ERIC Number: ED153284
Record Type: RIE
Publication Date: 1977-Dec
Reference Count: 0
Communicative Purpose in Children's Referential Language.
Johnson, Fern L.
Past research on the development of referential communication abilities in children does not provide a basis for explaining precisely why communicative effectiveness increases. The common assumption is that developments in role-taking facilitate the child's ability to adapt to hearers. A reasonable alternative explanation is that a child's referential messages become clearer as the child's perceptual skills improve and language becomes increasingly socialized. To assess the alternatives, a common set of referent materials was used in two separate tasks given to first and third grade children. One group described referents in a context where no intent was specified, and the other group described referents in a context where an interpersonal communicative purpose was specified. Referential messages were assessed for their clarity, and it was concluded that both age and a specified communication purpose affect the clarity of children's referential messages, but both older and younger children construct clearer messages when their purpose is specified as interpersonally communicative. In addition, females became clearer while males became less clear, on the second trial of the task. (Author/MAI)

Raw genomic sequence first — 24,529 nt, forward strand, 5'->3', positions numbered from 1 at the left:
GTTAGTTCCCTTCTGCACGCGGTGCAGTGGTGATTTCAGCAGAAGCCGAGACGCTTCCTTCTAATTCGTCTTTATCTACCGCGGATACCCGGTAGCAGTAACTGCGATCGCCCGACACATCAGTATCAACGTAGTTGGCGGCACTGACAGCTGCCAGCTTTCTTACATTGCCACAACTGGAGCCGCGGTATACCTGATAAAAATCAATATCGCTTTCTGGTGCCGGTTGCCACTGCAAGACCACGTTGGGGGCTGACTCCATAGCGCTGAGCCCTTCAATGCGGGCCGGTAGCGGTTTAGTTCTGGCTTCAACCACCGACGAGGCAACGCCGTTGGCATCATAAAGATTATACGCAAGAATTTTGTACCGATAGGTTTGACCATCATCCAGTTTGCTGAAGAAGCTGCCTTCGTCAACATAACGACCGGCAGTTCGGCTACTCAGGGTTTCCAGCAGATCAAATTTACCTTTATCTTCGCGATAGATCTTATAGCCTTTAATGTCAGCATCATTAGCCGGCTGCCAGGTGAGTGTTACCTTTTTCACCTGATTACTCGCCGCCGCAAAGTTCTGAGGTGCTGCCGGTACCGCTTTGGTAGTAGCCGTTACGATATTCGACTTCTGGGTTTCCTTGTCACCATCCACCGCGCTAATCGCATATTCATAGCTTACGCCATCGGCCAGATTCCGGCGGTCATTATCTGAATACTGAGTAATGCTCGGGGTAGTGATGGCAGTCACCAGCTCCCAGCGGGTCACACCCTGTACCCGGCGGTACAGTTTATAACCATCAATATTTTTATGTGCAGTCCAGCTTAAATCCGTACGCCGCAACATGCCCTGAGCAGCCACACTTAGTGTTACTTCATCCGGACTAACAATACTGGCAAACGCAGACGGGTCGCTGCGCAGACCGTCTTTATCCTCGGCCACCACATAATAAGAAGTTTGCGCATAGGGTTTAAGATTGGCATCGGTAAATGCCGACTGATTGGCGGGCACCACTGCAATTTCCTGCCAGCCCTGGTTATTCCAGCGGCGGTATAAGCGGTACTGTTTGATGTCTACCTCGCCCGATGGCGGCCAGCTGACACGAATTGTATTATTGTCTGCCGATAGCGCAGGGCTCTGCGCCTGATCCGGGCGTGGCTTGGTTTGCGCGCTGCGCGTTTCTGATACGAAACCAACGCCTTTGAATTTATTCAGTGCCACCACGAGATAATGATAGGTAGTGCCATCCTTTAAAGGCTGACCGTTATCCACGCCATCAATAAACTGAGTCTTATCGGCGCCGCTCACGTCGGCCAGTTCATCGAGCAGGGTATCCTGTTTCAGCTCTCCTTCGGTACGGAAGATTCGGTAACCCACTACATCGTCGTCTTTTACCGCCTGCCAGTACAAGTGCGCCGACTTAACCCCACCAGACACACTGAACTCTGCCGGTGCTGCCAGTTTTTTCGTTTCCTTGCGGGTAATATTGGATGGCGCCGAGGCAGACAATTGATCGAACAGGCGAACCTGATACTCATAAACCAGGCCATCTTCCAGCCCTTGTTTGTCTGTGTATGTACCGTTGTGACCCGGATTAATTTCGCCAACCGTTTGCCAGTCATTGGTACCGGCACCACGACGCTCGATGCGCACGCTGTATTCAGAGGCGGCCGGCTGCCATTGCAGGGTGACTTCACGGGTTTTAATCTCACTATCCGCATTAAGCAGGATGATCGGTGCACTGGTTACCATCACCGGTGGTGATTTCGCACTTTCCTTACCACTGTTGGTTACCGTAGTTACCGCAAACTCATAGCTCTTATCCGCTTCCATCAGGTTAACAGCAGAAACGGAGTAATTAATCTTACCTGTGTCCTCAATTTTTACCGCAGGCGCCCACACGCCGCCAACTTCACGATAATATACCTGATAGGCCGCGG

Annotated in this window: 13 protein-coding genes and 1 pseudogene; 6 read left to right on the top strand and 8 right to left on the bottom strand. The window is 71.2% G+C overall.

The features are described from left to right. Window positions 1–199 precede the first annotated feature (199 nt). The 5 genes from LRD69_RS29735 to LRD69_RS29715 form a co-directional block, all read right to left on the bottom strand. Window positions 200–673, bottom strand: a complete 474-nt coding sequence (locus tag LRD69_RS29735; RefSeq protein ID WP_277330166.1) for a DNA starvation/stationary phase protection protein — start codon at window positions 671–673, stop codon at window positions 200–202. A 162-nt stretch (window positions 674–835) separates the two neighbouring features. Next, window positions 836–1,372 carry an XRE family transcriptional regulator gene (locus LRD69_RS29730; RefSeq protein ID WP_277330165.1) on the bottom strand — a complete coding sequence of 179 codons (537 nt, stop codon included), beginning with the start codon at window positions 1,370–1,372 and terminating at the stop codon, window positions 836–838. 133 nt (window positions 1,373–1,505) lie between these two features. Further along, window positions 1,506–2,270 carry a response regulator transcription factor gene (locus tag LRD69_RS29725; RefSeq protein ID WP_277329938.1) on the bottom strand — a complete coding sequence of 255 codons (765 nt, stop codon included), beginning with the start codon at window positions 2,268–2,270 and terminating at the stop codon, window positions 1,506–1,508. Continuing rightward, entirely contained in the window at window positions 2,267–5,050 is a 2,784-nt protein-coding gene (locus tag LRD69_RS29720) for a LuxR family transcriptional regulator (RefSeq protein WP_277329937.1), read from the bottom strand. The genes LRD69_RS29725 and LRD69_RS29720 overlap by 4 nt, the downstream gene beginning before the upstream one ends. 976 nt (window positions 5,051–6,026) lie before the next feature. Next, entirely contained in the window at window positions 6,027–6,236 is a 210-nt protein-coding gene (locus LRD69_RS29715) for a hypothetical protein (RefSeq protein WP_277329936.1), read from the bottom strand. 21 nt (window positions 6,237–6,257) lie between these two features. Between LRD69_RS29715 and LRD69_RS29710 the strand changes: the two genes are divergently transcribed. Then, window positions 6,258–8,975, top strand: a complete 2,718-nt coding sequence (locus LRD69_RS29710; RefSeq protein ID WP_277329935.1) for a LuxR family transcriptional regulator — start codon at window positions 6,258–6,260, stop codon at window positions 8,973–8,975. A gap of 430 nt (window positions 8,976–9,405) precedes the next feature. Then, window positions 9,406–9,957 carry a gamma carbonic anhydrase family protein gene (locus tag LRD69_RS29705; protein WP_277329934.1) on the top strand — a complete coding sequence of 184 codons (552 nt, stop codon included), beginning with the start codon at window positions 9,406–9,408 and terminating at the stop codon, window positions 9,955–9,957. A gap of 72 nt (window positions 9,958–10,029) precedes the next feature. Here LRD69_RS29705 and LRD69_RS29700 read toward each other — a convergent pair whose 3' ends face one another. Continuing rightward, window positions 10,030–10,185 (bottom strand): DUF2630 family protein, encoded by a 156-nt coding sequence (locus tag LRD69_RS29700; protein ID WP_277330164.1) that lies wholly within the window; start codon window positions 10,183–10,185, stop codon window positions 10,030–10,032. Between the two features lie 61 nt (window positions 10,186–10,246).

Publication Type: Speeches/Meeting Papers
Education Level: N/A
Authoring Institution: N/A
Note: Paper presented at the Annual Meeting of the Speech Communication Association (63rd, Washington, D.C., December 1-4, 1977)